One of the ideas he explores is this notion that when you grow up in, say, your childhood home, your perception of the space changes over time as you grow older, as you have different experiences in that space, etc. But when you’re older, and you maybe leave that space, it exists in your memory simultaneously as all of the different ways you ever perceived it.


That’s really good. That phenomena of conflating different experiences, that’s the fallacy of memory. It’s the overlaying of so many things that happened or could have been. So with the paintings and subject matter that I’m interested in, I’m looking at archive images or screenshots or photos I take while walking around the city, and I’m placing them in a digital space in Photoshop, to see what emerges and then trying to render those images through paint. It could enlist a response to my memory, but could also be indirectly speaking to it. Which is why I find it hard to go into my own photo albums and paint those things. It’s not about capturing memories, but expressing the failure of memory to capture moments.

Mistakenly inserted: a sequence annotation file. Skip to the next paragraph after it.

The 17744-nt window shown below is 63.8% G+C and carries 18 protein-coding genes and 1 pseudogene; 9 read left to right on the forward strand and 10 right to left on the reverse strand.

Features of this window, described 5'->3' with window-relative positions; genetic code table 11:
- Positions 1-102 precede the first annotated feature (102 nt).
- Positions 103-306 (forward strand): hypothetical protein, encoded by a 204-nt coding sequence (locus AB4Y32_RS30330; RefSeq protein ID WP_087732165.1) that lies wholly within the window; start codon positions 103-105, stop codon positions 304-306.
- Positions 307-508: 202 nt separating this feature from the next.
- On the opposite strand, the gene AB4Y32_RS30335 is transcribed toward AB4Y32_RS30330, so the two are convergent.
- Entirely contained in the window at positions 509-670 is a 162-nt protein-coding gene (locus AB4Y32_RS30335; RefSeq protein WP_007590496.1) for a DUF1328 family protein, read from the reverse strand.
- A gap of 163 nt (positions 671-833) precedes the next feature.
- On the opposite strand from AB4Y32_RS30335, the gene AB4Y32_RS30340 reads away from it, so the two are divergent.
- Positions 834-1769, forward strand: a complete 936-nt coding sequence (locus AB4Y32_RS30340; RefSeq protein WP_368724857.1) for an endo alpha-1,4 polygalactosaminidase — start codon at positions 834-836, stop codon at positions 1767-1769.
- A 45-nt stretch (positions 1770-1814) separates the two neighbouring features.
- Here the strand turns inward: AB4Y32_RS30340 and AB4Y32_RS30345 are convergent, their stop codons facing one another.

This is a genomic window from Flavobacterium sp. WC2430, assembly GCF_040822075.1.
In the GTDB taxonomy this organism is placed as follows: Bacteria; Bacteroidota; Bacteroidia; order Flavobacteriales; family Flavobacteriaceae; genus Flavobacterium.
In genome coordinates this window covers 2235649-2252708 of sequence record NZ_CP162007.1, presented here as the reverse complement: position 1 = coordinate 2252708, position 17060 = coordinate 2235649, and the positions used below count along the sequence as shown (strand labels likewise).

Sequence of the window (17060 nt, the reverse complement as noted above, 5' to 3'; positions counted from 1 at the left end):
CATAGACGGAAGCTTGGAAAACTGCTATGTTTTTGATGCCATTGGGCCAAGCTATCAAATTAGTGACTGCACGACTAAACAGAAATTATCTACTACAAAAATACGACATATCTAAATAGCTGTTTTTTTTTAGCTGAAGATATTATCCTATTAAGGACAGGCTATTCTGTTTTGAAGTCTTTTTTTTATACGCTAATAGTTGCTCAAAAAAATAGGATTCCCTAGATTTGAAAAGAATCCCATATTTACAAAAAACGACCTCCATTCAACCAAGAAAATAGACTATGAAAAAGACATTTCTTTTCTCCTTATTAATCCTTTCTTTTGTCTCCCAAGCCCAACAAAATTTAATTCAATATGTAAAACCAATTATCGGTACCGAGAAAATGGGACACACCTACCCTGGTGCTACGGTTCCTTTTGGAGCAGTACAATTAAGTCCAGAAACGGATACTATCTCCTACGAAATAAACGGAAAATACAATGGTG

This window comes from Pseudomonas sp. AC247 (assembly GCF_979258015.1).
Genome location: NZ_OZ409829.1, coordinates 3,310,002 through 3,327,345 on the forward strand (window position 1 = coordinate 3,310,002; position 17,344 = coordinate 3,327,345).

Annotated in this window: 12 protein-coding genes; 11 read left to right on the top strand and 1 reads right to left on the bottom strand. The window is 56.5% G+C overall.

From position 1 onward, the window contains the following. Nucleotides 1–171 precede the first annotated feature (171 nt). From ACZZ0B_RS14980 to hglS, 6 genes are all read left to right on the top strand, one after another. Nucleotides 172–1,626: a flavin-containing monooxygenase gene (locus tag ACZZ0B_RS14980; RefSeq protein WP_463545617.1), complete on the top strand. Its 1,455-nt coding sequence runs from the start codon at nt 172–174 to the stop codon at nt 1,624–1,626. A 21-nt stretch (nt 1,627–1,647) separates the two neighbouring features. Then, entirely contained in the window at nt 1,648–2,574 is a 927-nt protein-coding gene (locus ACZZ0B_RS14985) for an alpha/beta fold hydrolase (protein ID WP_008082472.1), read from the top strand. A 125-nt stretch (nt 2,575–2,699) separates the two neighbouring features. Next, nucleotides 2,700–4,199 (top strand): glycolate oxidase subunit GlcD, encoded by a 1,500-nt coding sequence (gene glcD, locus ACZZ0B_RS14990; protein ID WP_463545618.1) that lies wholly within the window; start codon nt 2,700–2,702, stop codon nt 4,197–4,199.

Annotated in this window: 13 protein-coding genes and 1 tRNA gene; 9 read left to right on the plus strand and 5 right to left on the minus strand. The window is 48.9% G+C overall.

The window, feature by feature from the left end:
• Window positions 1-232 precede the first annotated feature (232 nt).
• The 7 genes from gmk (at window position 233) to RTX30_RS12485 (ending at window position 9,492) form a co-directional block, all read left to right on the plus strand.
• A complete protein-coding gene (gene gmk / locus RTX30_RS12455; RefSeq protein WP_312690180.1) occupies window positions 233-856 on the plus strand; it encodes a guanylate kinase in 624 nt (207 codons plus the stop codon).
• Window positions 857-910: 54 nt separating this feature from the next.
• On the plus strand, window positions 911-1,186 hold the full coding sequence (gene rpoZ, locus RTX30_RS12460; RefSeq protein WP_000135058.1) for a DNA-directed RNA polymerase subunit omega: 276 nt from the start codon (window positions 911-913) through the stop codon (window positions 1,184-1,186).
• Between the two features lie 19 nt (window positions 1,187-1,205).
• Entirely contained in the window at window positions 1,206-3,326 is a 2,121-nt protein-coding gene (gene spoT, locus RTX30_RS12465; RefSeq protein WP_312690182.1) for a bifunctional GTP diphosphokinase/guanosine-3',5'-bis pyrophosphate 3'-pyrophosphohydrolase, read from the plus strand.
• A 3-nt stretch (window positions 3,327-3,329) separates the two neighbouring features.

PUBLISHED: OCTOBER 1ST, 2021

Photography: Kirtrell Morris

Text: Jonathan Jayasinghe

RETOUCHING: MATTHEW SO